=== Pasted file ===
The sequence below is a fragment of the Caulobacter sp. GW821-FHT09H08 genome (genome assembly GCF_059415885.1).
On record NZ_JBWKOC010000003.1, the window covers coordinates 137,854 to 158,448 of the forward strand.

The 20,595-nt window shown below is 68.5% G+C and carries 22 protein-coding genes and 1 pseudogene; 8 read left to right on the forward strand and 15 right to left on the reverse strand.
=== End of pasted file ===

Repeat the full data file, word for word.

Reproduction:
The sequence below is a fragment of the Caulobacter sp. GW821-FHT09H08 genome (genome assembly GCF_059415885.1).
On record NZ_JBWKOC010000003.1, the window covers coordinates 137,854 to 158,448 of the forward strand.

The 20,595-nt window shown below is 68.5% G+C and carries 22 protein-coding genes and 1 pseudogene; 8 read left to right on the forward strand and 15 right to left on the reverse strand.